The Bank of Japan did that. The ECB did that. But they also added negative interest rates. So I think that helped them a little bit. If you look at the level of negative interest rates, they sort of pale in comparison to the actual need for accommodation. Back in 2009, according to many interest rate rules, the Federal Reserve should have been seeking to set the nominal federal funds rate at about minus-four percentage point. That’s what the Taylor rule straight reading would have indicated. We can’t do that because, you know, got zero minus seventy basis points is probably a very low down payment on something like that.
Other policies would have been—you know, at some point also fiscal policy and other policies—you know, I think that the central bank has to address inflation and has to help the economy as much as we can, but as, you know, long-term treasury rates go very low, if you’re concerned about that, that seems to indicate that it’s not very expensive to run expansionary fiscal policies, and maybe the tradeoff there is better.
So negative interest rates. I don’t think that we can achieve enough with that tool. I worry that financial institutions and savvy investors who would find themselves at risk would organize their resources in a way to make their exposure more limited. That would be a natural thing for them to do. And so I would expect it would be even less effective in the future. I would much prefer to get our communications strategy more in line with achieving our objectives.
KEENE: Financial institutions and savvy investors have gone after you guys over, as you mentioned, the balance sheet and the critics would say quantitative easing, and the new quantitative easing that’s under process now. Bill Dudley, of course, with a firestorm, wrote about this with Bloomberg. Vice Chairman Clarida spoke to me the other day and made clear: This is not a new QE bout. Just lightly touch, given the time, on the repo uproar and the efficacy of your solution away from being quantitative easing forever.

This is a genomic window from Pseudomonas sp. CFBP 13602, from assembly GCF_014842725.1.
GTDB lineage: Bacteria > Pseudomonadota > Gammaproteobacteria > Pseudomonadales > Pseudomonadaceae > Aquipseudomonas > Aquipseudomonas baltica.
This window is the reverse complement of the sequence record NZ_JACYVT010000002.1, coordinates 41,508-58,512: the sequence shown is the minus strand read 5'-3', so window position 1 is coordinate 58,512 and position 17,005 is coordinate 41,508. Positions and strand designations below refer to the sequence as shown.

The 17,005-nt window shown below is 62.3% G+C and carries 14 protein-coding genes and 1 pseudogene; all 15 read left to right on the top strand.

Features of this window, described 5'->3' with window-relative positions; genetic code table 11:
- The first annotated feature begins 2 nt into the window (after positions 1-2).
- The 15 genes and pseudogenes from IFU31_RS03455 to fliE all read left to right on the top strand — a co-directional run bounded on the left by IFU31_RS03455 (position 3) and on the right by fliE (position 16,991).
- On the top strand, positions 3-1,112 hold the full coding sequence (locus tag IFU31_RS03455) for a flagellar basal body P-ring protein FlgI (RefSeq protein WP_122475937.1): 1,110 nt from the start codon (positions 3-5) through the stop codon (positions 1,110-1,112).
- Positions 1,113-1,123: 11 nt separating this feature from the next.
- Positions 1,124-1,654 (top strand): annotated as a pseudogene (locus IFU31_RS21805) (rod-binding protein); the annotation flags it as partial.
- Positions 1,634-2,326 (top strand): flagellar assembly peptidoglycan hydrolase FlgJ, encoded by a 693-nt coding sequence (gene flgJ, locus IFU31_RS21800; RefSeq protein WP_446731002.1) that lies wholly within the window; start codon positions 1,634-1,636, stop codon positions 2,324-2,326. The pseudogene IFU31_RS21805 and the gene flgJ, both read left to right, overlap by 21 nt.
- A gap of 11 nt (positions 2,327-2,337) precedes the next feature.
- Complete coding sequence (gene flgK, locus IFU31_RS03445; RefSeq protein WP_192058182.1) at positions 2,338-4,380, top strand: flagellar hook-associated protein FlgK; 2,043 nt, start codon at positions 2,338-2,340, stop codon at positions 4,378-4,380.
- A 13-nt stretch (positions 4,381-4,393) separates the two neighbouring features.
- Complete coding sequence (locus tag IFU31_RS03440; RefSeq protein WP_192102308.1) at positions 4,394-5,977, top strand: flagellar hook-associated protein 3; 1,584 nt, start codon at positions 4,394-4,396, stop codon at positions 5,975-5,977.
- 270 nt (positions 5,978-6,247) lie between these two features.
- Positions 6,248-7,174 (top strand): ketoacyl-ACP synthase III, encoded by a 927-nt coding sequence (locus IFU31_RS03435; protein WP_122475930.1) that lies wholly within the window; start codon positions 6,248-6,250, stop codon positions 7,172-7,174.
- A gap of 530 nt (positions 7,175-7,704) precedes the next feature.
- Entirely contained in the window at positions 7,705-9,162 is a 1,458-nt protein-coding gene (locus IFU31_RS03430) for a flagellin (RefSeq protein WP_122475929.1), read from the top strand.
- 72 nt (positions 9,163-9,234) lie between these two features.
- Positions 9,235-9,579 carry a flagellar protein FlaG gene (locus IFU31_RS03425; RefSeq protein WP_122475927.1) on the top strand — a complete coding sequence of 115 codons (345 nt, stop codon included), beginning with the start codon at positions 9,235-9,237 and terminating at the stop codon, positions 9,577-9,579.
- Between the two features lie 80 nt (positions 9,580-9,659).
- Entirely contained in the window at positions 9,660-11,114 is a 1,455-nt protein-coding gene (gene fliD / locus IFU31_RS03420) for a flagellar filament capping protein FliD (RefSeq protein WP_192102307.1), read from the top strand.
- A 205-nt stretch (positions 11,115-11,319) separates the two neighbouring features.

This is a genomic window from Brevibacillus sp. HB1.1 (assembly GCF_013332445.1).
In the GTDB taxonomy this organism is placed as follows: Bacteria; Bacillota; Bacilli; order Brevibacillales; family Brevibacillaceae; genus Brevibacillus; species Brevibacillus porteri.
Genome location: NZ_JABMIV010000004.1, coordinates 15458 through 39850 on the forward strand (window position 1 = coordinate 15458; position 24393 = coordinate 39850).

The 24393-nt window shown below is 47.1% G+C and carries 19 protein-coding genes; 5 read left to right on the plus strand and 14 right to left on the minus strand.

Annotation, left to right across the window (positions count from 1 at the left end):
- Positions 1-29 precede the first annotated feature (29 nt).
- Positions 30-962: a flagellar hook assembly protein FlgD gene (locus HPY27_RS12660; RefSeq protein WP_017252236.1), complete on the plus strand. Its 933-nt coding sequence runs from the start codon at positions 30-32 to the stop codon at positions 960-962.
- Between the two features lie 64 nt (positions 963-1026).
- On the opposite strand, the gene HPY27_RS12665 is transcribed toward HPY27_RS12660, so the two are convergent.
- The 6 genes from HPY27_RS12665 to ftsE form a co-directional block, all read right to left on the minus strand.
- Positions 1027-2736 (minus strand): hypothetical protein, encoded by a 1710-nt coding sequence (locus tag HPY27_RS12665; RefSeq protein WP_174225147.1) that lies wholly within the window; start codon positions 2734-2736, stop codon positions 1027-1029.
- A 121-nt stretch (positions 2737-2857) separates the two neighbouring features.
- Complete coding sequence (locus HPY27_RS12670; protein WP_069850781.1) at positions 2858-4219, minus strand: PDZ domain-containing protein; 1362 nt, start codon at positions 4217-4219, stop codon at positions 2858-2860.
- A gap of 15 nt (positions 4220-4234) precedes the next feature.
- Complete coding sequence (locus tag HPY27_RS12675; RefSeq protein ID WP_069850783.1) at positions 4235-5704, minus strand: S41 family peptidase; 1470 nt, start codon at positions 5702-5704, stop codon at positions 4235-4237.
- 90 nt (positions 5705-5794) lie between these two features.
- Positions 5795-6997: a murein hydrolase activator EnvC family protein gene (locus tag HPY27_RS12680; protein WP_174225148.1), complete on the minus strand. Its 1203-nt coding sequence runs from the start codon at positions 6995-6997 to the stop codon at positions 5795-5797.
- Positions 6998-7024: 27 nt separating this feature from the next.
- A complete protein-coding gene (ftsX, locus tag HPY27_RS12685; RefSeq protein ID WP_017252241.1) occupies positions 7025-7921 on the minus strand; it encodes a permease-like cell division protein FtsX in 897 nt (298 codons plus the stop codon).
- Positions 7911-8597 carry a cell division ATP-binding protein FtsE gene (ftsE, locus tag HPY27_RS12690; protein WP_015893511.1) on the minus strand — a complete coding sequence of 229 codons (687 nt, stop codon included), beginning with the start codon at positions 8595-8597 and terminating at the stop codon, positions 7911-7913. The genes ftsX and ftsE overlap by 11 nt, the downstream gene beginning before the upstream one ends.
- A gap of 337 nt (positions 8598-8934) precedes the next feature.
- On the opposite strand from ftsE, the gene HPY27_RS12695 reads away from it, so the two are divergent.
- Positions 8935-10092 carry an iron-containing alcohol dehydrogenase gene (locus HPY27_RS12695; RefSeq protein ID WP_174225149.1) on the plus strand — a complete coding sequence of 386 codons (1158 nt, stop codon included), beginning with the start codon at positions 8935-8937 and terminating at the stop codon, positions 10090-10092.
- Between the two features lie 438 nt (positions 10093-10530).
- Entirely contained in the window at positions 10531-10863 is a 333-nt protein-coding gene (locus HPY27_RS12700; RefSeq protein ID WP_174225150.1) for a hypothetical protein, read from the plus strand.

EVANS: Sure. So we spent a long time at the zero lower bound. We got a very large balance sheet. We went up to $4 ½ trillion at some point. And so it was clear that we needed to bring the size of the balance sheet down. There were a lot people who kept telling us, yelling at us, that we should have a lower balance sheet. At the end of the day, we’re going to do what we think is best. But reducing the size of the balance sheet was always part of our plan. And so as we embarked upon a plan to reduce the size of the balance sheet, at some point—you know, and you realize this very early on—how big is the balance sheet going to be when you settle down and then start growing it again? Because cash starts to grow, and the size of the economy, the balance sheet is going to grow.
And so we had discussions about that. And this is going to have an implication for when short-term policy rates all of a sudden might start to tighten, and all of that. And so, you know, we made a judgement that we could reduce the balance sheet to a certain point. And then in early September we kind of learned that it looks like the markets need, on a short-term basis, because of tax policies where checks are written, funds are put off to the side and aren’t used for repo and things like that, and other things, there wasn’t as much liquidity there. You’ve also got a change in regulatory policies so that some of the banks and dealer-brokers that previously were in the business of arbitraging these rates between, you know, repo rates and, you know, other depository rates, they might provide that. And then it’s kind of, like, well, you know, the regulatory incentives now aren’t as attractive for that.